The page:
Then, there is what happened in Wisconsin. A sighted fourth grader receives a lesson about blindness from her teacher, and she comes home and tells her mother, who happens to be blind and who also happens to be the president of the National Federation of the Blind of Wisconsin. The mother writes to the teacher, and as in the Arizona case, the matter (at least, so far as we know) still remains unresolved.
Also, as in the Arizona case, we are dealing with the undramatic and the unspectacular--or, viewed more broadly, with the earthshaking and the stuff of historic change. Every incident has a cumulative effect. In the present instance the action was taken by a state president, but it could just as easily have been somebody else, a member holding no office at all. The operative factor is that it was a Federationist. We act individually, but our actions are collectively focused to achieve equal rights and first-class status.
Arizona and Wisconsin. Then, there is what happened in Los Angeles on October 18, 1990. Two blind Federationists go to a meeting of the county board of supervisors to receive an official document, one which proclaims White Cane Safety Day in the county and pays tribute to the Federation--but in the very act of presenting the proclamation the supervisors treat the Federationists in a discriminatory fashion. And they do it without even knowing they are doing it. The Federationists, who are conscious of the long-term nature of the battle for first- class citizenship which they are waging, do not make an on-the- spot protest but respond graciously. Then they go home and write a letter--quiet, undramatic, and (taken in conjunction with what is happening in Arizona, Wisconsin, and elsewhere) ultimately earthshaking. The Federation is on the move--changing the world by individual actions collectively focused, by walking alone and marching together.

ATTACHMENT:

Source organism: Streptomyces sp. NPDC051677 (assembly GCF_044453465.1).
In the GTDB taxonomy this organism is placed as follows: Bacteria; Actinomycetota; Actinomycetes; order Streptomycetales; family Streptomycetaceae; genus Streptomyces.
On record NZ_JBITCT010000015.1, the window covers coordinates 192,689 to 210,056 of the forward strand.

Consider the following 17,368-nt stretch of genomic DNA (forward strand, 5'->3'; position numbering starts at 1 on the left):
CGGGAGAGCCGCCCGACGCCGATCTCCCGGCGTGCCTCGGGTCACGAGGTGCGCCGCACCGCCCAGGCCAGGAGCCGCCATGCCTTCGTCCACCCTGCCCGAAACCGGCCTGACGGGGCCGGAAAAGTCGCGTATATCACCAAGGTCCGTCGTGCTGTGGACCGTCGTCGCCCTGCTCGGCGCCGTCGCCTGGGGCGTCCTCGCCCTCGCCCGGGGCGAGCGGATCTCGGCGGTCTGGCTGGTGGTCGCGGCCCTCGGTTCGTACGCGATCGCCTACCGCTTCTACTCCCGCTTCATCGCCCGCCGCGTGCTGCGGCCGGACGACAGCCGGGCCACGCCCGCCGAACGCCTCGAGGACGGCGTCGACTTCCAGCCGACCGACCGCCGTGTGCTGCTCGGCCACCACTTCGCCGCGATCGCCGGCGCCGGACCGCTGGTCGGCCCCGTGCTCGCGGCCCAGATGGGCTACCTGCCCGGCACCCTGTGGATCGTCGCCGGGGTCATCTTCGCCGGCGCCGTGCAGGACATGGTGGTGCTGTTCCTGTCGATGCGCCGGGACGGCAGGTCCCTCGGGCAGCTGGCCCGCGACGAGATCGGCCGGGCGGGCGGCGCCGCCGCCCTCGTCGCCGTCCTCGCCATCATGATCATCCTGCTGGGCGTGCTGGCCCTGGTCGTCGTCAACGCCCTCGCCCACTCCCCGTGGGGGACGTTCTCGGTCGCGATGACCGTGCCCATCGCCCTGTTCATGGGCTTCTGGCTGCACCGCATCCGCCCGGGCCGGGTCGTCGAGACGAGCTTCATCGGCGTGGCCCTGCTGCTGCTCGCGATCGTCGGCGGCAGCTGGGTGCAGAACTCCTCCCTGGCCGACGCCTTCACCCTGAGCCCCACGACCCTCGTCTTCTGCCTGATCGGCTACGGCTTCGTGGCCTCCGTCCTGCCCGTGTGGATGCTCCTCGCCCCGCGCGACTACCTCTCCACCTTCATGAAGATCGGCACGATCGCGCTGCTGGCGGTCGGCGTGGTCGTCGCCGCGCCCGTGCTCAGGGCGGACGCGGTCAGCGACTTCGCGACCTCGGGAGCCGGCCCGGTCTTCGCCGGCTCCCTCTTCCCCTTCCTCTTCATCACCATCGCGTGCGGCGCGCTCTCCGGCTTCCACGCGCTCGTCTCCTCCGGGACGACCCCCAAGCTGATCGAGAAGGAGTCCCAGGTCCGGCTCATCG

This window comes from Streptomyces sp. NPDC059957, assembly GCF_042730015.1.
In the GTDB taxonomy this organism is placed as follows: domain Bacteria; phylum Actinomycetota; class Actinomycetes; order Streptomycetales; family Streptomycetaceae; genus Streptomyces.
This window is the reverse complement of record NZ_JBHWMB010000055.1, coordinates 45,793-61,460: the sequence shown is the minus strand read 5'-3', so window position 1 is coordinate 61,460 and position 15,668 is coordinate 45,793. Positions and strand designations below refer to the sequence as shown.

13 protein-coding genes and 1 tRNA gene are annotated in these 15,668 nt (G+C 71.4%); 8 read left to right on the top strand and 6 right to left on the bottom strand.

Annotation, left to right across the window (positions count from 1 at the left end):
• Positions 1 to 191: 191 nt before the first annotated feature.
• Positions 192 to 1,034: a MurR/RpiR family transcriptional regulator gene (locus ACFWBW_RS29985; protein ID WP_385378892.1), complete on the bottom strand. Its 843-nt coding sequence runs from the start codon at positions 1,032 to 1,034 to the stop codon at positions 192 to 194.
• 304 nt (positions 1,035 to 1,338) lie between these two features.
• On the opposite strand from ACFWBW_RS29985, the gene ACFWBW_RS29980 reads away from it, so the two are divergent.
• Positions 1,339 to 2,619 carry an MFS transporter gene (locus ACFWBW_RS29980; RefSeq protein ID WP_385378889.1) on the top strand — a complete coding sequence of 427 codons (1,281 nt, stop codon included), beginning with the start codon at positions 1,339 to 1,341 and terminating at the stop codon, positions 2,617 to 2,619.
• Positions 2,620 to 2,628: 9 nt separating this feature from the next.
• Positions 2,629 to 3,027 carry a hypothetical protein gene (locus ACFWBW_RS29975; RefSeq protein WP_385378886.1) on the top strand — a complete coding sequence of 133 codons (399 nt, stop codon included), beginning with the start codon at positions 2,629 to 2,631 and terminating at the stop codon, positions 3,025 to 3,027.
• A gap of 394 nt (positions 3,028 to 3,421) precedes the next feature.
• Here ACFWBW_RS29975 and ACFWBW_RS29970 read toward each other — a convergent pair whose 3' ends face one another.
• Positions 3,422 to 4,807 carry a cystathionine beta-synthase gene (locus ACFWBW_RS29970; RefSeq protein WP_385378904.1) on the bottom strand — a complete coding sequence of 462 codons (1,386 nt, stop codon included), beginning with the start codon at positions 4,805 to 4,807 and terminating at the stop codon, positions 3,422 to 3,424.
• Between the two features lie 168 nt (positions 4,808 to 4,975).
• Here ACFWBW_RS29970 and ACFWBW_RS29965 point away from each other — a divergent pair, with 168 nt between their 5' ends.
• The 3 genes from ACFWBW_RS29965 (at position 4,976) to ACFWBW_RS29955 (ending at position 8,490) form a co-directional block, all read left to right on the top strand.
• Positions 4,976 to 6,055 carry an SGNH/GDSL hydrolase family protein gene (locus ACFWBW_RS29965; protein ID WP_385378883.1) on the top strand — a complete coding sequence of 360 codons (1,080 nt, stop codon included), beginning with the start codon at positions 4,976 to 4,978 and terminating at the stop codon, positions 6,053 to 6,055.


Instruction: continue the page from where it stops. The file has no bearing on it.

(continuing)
Here is the Arizona correspondence, followed by the letters from Wisconsin and California. Observe the pattern. Consider the long-term implications.
October 18, 1990
Dear Dr. Jernigan:
I have been told that copies of the following correspondence might be of some interest to you and the Braille Monitor. The issue described herewith, though still unresolved, is seemingly one of relatively low intensity. The correspondence relating to this matter has been sent to President Maurer, and any future
correspondence will be forwarded to you as well.
Tom Johnson, Secretary
National Federation of the Blind of Phoenix
July 25, 1990
Program Director, KUPD
Dear Mr. Johnson:
On Saturday, July 14, 1990, it came to the attention of some of the members of the National Federation of the Blind of Arizona that comedian Sam Kinneson made use of certain negative phrases and images pertaining to blind persons during one of his promotions for a then upcoming show. We feel that the stereotypes used by Mr. Kinneson do nothing to enhance a positive public image of blind people in this state.
Since your station is a vehicle for entertainment and information, we feel that a public service would be rendered if literature and other educational materials on blindness from our organization could be disseminated to counteract these much-too- prevalent stereotypes. We would be happy if you would be willing to receive such information. It would be further helpful if you or someone at your station could give us the name of Mr. Kinneson's promoter so that educational materials could be provided to him.
We would very much appreciate a response.
Tom Johnson, Secretary
National Federation of the Blind of Phoenix
August 2, 1990
Dear Mr. Johnson:
I am Sue Cook, Public Affairs Director of 98 KUPD. Curtiss Johnson gave me your letter concerning the stereotyping of blind people. In response, I am offering your organization the opportunity to be guests on Valley Voice, our public affairs program. This show is tape recorded in advance, so we can schedule your representatives at our mutual convenience.
As far as public awareness of blind people, we do run your national public service announcements on blindness, but if your organization would like to submit more information about Arizona's chapter, feel free to do so. Just mail anything you have to our business address.